Signals and Cellular Responses

 

Cell signals travel through the body, coming in contact with many cell types. In this interactive module, you will learn how the response depends on the type of cell the signal reaches.

http://learn.genetics.utah.edu/content/cells/signals/

For more interactive resources from the Genetic Science Learning Centre (University of Utah Health Sciences), please visit their website: learn.genetics.utah.edu

(Click on the image to go to the resource. Right click on the image to save it to include in your teaching materials. Scan in the QR code to save the resource link on your mobile device.)

 

Flipping cell biology on its head

 

This Cell Biology Flipped Classroom Course was developed by Professor Jonathan Scholey and iBiology. Here you will find all of the course materials including the iBioSeminars (high quality video lectures), discussion questions, and assignments.

http://www.ibiology.org/ibioeducation/taking-courses/cell-biology-flipped-course.html

For more resources from iBiology, please visit their website: http://www.ibiology.org/

(Click on the image to go to the resource. Right click on the image to save it to include in your teaching materials. Scan in the QR code to save the resource link on your mobile device.)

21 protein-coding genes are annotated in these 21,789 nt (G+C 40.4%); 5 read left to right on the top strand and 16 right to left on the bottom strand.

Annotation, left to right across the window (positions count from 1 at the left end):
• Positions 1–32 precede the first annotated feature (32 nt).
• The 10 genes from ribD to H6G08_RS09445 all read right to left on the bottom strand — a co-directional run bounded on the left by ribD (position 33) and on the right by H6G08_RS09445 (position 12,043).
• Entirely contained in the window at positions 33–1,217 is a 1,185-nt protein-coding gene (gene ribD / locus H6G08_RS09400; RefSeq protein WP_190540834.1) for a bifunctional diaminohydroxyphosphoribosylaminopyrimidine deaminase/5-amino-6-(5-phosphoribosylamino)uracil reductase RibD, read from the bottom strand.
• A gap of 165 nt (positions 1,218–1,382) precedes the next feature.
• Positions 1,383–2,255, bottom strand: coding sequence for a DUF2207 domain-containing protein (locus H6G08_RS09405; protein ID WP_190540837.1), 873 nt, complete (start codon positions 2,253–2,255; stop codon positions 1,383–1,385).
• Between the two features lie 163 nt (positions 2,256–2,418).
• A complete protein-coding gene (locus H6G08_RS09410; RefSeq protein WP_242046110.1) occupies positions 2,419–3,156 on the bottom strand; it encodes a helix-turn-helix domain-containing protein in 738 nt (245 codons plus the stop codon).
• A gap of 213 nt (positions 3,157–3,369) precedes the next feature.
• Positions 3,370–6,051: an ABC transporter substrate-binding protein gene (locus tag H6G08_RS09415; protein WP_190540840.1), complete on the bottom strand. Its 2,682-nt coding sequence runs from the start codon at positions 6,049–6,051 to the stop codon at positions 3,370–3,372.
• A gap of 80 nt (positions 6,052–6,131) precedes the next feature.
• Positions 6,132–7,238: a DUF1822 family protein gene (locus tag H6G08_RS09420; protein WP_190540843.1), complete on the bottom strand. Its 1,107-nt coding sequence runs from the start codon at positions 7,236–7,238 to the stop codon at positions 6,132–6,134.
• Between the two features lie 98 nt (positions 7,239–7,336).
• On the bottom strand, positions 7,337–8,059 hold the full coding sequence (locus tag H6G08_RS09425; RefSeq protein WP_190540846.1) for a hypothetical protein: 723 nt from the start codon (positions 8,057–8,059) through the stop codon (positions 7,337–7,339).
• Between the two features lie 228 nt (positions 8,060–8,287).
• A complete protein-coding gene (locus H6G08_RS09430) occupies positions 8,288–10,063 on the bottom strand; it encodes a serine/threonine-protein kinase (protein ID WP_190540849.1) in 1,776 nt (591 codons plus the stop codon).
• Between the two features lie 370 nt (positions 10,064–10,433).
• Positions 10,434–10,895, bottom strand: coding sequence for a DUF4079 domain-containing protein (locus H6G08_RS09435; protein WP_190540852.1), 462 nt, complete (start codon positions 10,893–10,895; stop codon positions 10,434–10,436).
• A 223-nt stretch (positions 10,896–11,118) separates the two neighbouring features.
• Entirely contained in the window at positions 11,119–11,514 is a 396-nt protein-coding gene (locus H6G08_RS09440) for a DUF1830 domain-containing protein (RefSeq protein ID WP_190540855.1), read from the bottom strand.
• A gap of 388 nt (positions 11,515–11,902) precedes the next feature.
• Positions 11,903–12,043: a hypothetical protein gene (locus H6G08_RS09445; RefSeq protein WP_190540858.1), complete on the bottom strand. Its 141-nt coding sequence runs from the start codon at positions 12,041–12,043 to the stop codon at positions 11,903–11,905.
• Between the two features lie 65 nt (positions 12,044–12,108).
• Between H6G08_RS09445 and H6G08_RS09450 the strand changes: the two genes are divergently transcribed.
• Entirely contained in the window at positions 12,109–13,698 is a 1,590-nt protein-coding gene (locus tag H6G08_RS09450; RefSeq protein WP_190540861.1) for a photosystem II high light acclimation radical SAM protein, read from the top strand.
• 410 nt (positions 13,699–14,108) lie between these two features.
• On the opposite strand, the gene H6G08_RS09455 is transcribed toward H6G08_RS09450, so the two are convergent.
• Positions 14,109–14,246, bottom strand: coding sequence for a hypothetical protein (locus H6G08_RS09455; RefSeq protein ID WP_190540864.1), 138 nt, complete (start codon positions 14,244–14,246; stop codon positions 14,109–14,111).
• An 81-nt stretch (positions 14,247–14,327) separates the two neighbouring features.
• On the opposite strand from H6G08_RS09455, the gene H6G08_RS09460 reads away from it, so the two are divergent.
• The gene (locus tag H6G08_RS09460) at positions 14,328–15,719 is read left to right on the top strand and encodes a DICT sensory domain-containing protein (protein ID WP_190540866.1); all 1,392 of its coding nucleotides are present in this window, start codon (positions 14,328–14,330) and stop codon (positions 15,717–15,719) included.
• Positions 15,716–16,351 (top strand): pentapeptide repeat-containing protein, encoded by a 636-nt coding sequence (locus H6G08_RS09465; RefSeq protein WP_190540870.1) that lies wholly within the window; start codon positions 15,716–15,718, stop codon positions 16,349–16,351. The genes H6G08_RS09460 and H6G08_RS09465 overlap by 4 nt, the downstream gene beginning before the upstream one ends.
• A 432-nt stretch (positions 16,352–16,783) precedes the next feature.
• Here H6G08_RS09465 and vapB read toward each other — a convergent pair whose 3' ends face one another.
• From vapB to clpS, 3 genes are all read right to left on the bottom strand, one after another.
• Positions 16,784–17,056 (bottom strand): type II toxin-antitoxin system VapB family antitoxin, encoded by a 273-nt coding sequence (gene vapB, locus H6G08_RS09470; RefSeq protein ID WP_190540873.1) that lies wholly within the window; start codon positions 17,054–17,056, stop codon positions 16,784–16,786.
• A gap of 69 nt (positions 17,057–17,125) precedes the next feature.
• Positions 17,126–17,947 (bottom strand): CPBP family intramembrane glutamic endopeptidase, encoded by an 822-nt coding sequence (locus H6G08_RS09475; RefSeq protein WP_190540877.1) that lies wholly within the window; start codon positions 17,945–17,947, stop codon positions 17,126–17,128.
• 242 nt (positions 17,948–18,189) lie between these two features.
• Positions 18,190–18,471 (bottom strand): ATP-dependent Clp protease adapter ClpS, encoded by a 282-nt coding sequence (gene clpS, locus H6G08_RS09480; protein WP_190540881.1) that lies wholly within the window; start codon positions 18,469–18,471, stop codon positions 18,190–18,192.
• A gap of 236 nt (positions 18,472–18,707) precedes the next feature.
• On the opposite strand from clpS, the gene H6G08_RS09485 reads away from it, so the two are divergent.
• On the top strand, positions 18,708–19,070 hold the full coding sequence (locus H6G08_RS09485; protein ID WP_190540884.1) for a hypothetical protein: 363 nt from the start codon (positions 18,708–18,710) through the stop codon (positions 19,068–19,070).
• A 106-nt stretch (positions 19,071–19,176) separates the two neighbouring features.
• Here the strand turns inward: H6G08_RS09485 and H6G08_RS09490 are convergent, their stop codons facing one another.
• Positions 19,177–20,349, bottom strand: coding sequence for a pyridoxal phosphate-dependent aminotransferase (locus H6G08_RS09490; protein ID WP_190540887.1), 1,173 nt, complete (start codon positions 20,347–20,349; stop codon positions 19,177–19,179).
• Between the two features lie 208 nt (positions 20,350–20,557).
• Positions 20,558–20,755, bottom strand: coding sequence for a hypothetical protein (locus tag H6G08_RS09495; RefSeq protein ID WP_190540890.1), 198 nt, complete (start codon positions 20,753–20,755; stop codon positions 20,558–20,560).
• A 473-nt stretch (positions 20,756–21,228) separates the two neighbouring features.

Centrioles, lysosomes, microvilli & Co.

 

Learn about centrioles, lysosomes, microvilli and other parts of the animal cell in this interactive module.

https://www.wisc-online.com/LearningContent/ap11403/index.html

(Content author: Dr. Gerald Heins; Content Developer: Tim Gremore)

For more resources from Wisc-Online, please visit their website:

https://www.wisc-online.com/learn/natural-science/life-science/ap11403/a-typical-animal-cell

(Click on the image to go to the resource. Right click on the image to save it to include in your teaching materials. Scan in the QR code to save the resource link on your mobile device.)

 

Apoptosis & Signal Transduction

 

This 3D-animation, created by Drew Berry, explores the Fas signal transduction pathway that induces apoptosis (programmed cell death).

https://www.youtube.com/v/DR80Huxp4y8?version=3

For more resources from The Walter and Eliza Hall Institute of Medical Research, please visit their website at:

http://www.wehi.edu.au/education/wehitv/apoptosis_and_signal_transduction/

(Click on the image to go to the resource. Right click on the image to save it to include in your teaching materials. Scan in the QR code to save the resource link on your mobile device.)

Clathrin cages & endocytosis

(This one’s for you, Pranav… Thanks for the tip! – Anne) 

This 3D-animation focuses on the role of clathrin cage assembly and disassembly during endocytosis.

http://player.vimeo.com/video/63913620?title=0&byline=0&portrait=0

This animation was created by Janet Iwasa (University of Utah) in collaboration with Tomas Kirchhausen (Harvard Medical School).

For more animations and resources from Janet Iwasa, please visit her website at: http://onemicron.com/

Clathrin cages & endocytosis

(Click on the image to go to the resource. Right click on the image to save it to include in your teaching materials. Scan in the QR code to save the resource link on your mobile device.)